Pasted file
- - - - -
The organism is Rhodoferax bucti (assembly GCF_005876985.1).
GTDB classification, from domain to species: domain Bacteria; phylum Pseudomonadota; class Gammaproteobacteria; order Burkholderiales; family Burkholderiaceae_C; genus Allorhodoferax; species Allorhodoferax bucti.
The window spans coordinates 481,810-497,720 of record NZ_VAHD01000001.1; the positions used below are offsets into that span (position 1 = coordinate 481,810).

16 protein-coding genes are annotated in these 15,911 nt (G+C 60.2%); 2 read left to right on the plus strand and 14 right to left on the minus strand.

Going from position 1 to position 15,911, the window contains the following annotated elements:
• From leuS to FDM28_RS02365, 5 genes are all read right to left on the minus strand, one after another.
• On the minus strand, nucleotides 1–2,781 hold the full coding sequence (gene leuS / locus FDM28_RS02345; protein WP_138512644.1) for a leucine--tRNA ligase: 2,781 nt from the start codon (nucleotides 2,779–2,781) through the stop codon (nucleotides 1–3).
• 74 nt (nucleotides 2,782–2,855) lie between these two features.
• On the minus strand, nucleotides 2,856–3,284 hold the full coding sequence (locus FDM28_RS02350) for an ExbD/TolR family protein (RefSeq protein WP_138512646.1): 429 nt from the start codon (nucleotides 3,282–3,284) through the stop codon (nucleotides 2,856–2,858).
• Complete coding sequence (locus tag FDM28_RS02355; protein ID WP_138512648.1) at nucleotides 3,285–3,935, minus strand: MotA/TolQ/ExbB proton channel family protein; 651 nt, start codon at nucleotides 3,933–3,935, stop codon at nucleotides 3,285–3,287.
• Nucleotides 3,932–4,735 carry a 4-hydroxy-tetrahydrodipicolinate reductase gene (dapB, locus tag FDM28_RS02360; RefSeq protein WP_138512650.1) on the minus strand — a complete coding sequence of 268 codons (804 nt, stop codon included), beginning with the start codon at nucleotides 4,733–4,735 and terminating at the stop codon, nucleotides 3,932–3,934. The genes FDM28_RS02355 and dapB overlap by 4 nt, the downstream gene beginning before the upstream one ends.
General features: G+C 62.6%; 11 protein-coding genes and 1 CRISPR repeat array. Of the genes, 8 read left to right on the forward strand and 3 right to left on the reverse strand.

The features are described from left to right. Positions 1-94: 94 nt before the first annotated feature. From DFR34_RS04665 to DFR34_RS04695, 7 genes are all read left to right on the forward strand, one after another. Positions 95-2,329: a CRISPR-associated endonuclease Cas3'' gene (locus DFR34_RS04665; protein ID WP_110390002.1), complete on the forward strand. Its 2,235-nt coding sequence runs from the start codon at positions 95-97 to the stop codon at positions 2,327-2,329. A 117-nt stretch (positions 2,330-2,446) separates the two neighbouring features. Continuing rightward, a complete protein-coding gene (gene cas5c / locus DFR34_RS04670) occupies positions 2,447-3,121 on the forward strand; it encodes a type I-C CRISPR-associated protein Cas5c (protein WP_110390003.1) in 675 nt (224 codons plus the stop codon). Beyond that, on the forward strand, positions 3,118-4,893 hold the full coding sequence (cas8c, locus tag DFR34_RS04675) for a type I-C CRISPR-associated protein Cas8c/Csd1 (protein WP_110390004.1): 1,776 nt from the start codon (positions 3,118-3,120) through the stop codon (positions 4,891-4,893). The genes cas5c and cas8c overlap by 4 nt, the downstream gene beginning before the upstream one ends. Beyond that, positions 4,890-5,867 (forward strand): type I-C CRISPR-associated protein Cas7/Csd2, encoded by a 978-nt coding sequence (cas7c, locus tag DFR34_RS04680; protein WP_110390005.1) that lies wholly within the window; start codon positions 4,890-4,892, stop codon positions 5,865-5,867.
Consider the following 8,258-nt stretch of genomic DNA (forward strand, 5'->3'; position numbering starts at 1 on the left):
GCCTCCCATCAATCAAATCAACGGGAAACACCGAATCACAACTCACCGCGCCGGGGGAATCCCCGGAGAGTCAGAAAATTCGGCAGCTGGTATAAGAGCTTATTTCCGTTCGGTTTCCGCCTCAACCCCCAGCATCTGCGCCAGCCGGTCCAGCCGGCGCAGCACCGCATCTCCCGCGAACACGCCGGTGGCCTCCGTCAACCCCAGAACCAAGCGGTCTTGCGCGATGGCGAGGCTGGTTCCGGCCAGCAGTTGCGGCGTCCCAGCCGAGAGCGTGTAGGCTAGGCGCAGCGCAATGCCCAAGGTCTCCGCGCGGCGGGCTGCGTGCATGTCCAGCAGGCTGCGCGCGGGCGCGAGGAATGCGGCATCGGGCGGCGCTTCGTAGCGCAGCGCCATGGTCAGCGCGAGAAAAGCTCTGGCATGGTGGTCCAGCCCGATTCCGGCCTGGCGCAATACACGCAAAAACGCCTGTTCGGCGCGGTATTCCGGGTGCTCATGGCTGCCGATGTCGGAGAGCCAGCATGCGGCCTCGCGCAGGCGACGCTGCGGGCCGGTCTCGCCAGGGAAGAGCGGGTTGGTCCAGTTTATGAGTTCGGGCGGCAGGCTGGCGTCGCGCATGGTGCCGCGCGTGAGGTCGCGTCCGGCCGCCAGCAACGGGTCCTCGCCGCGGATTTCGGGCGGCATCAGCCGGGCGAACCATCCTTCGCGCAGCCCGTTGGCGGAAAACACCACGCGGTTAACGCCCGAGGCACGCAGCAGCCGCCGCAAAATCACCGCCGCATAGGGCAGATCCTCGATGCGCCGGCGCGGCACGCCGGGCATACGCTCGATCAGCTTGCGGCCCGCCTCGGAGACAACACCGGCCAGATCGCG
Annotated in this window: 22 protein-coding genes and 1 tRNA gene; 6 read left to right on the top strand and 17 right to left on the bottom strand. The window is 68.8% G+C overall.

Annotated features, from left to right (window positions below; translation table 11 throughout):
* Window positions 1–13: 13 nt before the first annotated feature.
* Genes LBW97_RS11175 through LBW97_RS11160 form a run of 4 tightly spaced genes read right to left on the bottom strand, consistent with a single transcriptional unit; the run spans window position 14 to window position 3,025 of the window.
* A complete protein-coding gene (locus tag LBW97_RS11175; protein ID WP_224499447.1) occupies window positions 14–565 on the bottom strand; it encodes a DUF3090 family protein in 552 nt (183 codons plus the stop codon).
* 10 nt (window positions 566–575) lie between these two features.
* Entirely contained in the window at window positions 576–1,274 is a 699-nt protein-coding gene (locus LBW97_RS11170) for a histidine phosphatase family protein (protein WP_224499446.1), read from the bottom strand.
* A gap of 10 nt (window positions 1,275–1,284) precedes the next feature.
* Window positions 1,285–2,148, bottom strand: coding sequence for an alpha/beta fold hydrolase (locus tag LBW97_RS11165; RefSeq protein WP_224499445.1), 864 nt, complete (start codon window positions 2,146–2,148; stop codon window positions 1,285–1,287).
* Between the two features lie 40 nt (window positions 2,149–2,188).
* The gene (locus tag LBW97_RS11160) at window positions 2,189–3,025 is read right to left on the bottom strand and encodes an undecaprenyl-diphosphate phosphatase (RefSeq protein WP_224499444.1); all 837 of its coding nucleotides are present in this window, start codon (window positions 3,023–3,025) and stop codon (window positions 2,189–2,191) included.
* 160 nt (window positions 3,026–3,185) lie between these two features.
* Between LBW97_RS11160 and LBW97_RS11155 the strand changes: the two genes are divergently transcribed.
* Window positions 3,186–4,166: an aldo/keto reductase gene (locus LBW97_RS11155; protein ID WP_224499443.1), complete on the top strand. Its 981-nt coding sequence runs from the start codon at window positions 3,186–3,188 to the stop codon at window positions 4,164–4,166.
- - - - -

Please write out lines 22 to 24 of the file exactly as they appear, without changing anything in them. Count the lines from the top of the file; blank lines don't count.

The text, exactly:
* Entirely contained in the window at window positions 576–1,274 is a 699-nt protein-coding gene (locus LBW97_RS11170) for a histidine phosphatase family protein (protein WP_224499446.1), read from the bottom strand.
* A gap of 10 nt (window positions 1,275–1,284) precedes the next feature.
* Window positions 1,285–2,148, bottom strand: coding sequence for an alpha/beta fold hydrolase (locus tag LBW97_RS11165; RefSeq protein WP_224499445.1), 864 nt, complete (start codon window positions 2,146–2,148; stop codon window positions 1,285–1,287).